Well I did find the image that started my journey of really trying to understand the specifics of the Nordrheine clothing text and of course it is a one off. There is one image, it has no catalogue number and a day of searching the museum website brings up nothing. Nothing in books, nothing anywhere.
I really need to know the specific techniques used. I know the basics but the specifics don’t seem to translate well. though if it does, then that is remarkable too.
I have been looking for extant items that use techniques seen in portraits to see if I can find them in texts. It does help. I’ve already started looking into river pearl production (there is an effort to restock those mussels which is exciting.)
This has also meant I am looking for the best resolution images to see these painted details to then help in “reading” lower quality images.
I spent the better part of my research “career” with low resolution images. Very low. ANd often in black and white and even the best images often hid fabric weaves (monochrome damask especially.)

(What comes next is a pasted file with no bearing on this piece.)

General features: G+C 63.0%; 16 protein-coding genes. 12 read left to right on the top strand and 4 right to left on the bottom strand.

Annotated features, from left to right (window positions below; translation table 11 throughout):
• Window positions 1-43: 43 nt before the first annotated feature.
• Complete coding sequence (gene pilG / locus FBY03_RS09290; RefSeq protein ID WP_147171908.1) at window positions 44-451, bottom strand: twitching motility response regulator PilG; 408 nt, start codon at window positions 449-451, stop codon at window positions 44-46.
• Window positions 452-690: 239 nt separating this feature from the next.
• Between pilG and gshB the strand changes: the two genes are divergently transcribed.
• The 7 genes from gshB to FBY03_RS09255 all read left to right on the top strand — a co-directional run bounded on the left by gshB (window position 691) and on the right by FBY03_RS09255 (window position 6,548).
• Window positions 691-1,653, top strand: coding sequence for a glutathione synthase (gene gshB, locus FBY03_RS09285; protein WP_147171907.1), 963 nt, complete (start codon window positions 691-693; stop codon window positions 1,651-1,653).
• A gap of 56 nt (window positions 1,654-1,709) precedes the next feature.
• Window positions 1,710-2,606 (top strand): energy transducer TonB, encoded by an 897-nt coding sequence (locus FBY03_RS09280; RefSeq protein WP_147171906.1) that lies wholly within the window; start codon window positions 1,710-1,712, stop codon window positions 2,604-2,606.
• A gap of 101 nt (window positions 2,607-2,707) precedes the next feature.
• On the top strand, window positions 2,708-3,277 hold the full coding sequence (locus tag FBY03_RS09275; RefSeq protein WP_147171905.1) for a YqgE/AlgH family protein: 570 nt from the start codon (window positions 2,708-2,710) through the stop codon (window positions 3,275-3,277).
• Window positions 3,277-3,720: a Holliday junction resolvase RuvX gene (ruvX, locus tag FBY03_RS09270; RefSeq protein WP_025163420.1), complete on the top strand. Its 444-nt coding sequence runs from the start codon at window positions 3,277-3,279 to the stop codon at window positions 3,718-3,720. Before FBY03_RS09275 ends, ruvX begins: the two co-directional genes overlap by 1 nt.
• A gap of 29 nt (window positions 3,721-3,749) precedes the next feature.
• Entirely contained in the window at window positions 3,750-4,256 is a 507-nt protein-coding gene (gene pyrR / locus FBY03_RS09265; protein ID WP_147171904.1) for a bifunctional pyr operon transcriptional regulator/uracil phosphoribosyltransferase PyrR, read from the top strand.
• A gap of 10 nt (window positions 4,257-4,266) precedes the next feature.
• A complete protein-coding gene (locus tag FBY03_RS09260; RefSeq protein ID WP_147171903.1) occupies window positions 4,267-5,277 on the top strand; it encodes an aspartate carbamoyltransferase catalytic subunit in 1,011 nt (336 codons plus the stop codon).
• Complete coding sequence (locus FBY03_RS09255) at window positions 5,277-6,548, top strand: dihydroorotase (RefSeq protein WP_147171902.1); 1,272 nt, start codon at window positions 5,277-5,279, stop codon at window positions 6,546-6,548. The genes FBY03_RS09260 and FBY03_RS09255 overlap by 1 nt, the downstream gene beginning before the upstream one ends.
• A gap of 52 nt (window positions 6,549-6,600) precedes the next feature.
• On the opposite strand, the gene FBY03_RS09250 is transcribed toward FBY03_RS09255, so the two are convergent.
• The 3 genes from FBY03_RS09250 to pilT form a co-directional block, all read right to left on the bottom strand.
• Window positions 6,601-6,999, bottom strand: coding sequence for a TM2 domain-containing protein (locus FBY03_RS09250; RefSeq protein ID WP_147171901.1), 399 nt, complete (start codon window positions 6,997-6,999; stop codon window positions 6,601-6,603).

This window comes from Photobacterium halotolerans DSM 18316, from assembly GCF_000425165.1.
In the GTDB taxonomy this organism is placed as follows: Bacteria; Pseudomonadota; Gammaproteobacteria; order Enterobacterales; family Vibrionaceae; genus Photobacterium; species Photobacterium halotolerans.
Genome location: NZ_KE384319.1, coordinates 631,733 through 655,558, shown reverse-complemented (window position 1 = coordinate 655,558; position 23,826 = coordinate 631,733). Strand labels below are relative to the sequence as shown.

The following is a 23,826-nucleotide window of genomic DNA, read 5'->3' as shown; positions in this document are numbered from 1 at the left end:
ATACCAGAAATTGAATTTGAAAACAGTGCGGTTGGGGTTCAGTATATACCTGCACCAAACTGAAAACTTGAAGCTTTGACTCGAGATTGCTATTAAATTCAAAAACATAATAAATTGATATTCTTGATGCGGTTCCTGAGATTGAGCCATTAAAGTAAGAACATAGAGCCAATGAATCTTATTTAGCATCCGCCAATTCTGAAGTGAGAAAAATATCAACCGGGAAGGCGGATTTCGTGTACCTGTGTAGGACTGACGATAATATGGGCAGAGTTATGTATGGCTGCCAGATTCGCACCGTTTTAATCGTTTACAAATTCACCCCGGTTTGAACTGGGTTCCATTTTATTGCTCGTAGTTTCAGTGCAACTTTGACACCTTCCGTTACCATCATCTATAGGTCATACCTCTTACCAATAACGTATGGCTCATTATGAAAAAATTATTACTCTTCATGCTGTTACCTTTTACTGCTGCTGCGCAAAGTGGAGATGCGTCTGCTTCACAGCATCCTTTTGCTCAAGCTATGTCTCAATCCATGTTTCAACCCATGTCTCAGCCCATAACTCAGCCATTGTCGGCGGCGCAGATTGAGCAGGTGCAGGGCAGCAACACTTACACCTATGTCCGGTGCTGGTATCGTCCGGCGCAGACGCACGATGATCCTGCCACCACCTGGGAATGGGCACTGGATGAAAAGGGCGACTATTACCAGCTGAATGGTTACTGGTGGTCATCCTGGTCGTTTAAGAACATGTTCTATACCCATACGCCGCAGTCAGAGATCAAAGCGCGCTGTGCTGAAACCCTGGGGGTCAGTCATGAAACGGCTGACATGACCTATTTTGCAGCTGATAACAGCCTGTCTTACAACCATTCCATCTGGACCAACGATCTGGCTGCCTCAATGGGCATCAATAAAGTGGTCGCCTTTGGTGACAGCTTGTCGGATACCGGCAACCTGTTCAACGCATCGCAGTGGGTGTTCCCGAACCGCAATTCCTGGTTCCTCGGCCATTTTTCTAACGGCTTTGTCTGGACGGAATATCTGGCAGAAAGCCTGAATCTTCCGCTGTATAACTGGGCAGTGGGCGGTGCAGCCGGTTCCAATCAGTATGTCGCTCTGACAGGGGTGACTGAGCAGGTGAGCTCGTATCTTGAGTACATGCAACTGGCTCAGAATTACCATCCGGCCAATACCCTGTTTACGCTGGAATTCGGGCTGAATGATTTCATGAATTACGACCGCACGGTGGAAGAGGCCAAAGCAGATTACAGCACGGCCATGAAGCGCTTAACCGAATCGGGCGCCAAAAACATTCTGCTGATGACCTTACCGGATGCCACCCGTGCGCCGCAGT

What it meant for me was I learnt to look for certain tells and I got very good at it in part because I was an avid collector of patterns from the age of about 14. I had memorised Patterns of Fashion by my late teens anyway. So that meant by the time I got into the specific time and place of the renaissance North I knew how pattern shapes presented in art work taking into account fabri types.
Anyway. Now I have a fair bit of text to backup my interpretation of what is going on in artwork. But I need more. The Koelner haus inventory is fantastic, it has been transcribed twice. The 1957 one I need to get hold of as it seems to include all the spelling variances. I think the 1884 transcription has been tidied to the point that some of the text may no longer be as useful as it should.
But I can at least rest assured that my difficulties are not down to my skill, but is entirely a lack of information for the 16th century. There is a wonderful understanding right up until 1500. And then there is a big gap until the 1570s.